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modular housing

Could one of these six homes be the answer to the homeless crisis?

The four Dublin local authorities have opened a demonstration of modular housing.

AT THE END of last month more than 600 families were housed in either hotels or homeless accommodation.

That includes 1,275 children.

This figure has been creeping up each month this year, with €4.5 million being spent by Dublin’s local authorities to prevent families sleeping rough.

The policies being used now have been branded ‘unsustainable’, so could a form of quick, cheap, but high quality and comfortable housing be the answer?


Yesterday the four councils – Dublin City, Dún Laoghaire–Rathdown, Fingal, and South Dublin – launched what they are calling called a “conversation” on modular housing, with a demonstration of six homes produced by six different Irish companies, inviting stakeholders such as NGOs and councillors to take a look around.

Modular homes can take a number of different forms, but are based around the principle of ‘stacking’ individual modules together to form a house. This means they can be produced off-site in factory conditions, and quickly assembled on-site.

Speaking to reporters, director of the Dublin Region Homeless Executive Cathal Morgan said that when people first hear of modular housing, they might think of portable cabins out the back of a school.

“The industry has moved on light years,” he said.

Hotel rooms

Morgan noted that this form of housing provides better quality and is more cost effective than putting families and individuals in hotels, and allows a family unit to maintain a sense of normality “as opposed to being stuck in a single hotel room”.

Unused units could even be turned into student accommodation.

Speed is of the essence, he believes, with a hope that modular housing units could be rolled out as soon as mid-2016 if the project gets the go-ahead.

4/12/2014 Forums on Homelessness Crisis Cathal Morgan (right), pictured here with Dublin City Council chief executive Owen Keegan. Mark Stedman / Photocall Ireland Mark Stedman / Photocall Ireland / Photocall Ireland

It will face obstacles, such as finding suitable locations to house a small number of homes together, getting local communities on board, and ensuring an ‘exit strategy’ is in place to allow people to move on to more permanent housing.

And this will all cost money.

The council will be unable to place a cost on these units until the tendering process is complete.

It will depend on a range of factors, from the size and the number of storeys to the quality of fixtures.

However, Morgan gave a rough estimation that the more than €4 million spent on temporary accommodation for the first six months of this year could have been spent on hundreds of modular housing units.

Here’s a quick look at the six homes on show in East Wall on Dublin’s northside.

Skyclad set up a unit that on the surface looks like a traditional bungalow.

IMG_6311 Nicky Ryan / Nicky Ryan / /

This bones of this unit was set up two days after arriving off the truck, and a few more days to put on the finishing touches.

IMG_6247 Nicky Ryan / Nicky Ryan / /

Like other modular homes, some of the final touches were lightning fast; the wood flooring was laid within two hours, and the fittings took less than two hours.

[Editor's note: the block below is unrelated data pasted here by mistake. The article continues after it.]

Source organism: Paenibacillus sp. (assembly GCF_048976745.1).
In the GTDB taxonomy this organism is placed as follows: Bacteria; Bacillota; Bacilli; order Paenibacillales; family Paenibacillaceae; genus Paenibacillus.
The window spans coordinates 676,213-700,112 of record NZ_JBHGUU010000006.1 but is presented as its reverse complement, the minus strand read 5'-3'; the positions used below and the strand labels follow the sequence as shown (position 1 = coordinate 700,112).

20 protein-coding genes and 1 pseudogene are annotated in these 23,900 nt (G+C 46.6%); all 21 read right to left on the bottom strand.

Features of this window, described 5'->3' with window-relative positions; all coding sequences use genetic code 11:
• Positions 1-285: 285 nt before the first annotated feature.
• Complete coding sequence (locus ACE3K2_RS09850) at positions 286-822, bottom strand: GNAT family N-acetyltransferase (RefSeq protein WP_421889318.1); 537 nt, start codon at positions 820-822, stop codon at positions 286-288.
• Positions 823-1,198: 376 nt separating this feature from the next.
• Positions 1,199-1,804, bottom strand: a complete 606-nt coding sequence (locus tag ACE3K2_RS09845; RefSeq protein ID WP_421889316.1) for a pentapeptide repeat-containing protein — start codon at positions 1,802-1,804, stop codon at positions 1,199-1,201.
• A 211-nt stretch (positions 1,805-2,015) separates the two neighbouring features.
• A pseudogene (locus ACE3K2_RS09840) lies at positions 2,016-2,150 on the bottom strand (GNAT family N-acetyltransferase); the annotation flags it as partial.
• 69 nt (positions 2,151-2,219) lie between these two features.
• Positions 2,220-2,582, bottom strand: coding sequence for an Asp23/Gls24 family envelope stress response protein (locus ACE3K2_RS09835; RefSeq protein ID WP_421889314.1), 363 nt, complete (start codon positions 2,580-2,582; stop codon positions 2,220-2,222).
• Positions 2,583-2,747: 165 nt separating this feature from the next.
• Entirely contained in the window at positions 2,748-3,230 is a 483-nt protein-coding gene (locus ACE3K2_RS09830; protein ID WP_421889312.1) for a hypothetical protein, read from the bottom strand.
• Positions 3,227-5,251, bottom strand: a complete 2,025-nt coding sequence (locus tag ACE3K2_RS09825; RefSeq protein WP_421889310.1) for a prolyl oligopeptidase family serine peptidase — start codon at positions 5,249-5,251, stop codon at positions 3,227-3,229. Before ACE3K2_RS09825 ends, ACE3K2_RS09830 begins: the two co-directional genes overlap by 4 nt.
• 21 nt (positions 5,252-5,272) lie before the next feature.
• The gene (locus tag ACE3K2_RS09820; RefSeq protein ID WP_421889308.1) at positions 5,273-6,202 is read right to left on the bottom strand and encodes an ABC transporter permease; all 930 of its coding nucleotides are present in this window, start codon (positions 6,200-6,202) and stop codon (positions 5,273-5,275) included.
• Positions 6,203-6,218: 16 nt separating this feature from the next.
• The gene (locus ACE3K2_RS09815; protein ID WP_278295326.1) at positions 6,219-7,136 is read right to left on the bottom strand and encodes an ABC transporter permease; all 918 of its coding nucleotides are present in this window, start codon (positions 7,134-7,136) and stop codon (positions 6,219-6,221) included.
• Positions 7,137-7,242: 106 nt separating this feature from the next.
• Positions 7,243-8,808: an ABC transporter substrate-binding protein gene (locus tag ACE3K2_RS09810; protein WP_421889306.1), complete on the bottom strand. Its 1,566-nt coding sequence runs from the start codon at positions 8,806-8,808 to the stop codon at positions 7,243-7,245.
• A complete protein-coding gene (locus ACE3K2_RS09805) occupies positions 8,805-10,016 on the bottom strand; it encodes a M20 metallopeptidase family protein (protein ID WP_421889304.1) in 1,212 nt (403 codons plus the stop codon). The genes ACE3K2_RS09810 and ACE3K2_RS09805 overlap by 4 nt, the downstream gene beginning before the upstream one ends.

IMG_6246 Nicky Ryan / Nicky Ryan / /

Another traditional unit – complete with a house name as gaeilge – was by Mom Services Ltd.


This model was an 80 meter square two-bedroom model.


It showed off the capability to install a disabled bathroom.


Portakabin’s offering was more in line with what people might expect a modular home to look like.

IMG_6304 Nicky Ryan / Nicky Ryan / /

But inside it was a lot more comfortable than your usual portable cabin.


There was even a small patio area outside


Two ‘blocks’ of Spacebox’s demo – seen on either side of the centre module here – were lived in previously in the Netherlands.


Uniquely the cooker and sink were in a self-contained unit that could be replaced if needed.


Here’s a model of how the house slots together.


Once off the truck Roankabin, was up in three days.


Once the flooring was in, the worktops followed and the electrics and plumbing finalised.


Most rooms in the modular homes on display could be set up in several bedroom configurations.


The unit on display from the aptly named Modular Homes Ireland was, like many of the others, bright and airy.


One half of the model housed the kitchen and living areas (with another seating area out of shot).


The other half contained bedrooms and a bathroom that wouldn’t be out of a place in a traditional bricks-and-mortar home.


Tom Teatum, a London-based architect who has been working with the four city councils on this demonstration, believes this could be one of the first examples of local authorities working to use modular housing as a solution to a housing those in need of emergency accommodation.

He explained that modular housing has been mostly developed in the area of student accommodation:

We’re now seeing a transfer across into the affordable housing market [...] and those finding it difficult to access housing.

Teatum said that the “team approach” the four Dublin councils are attempting to take is key, where the various stakeholders – the local authority, the architects, the manufacturers – are all brought in at very early stages.

Once off the ground, he believes most manufacturers on display could produce ten units within six to twelve weeks. The time saved compared to traditional building is “significant”, Teatum said.

Now take a look at some of these homes being constructed.

Acmhainní Teoranta / YouTube

Read: The shipping container house that was built in three days over the weekend >

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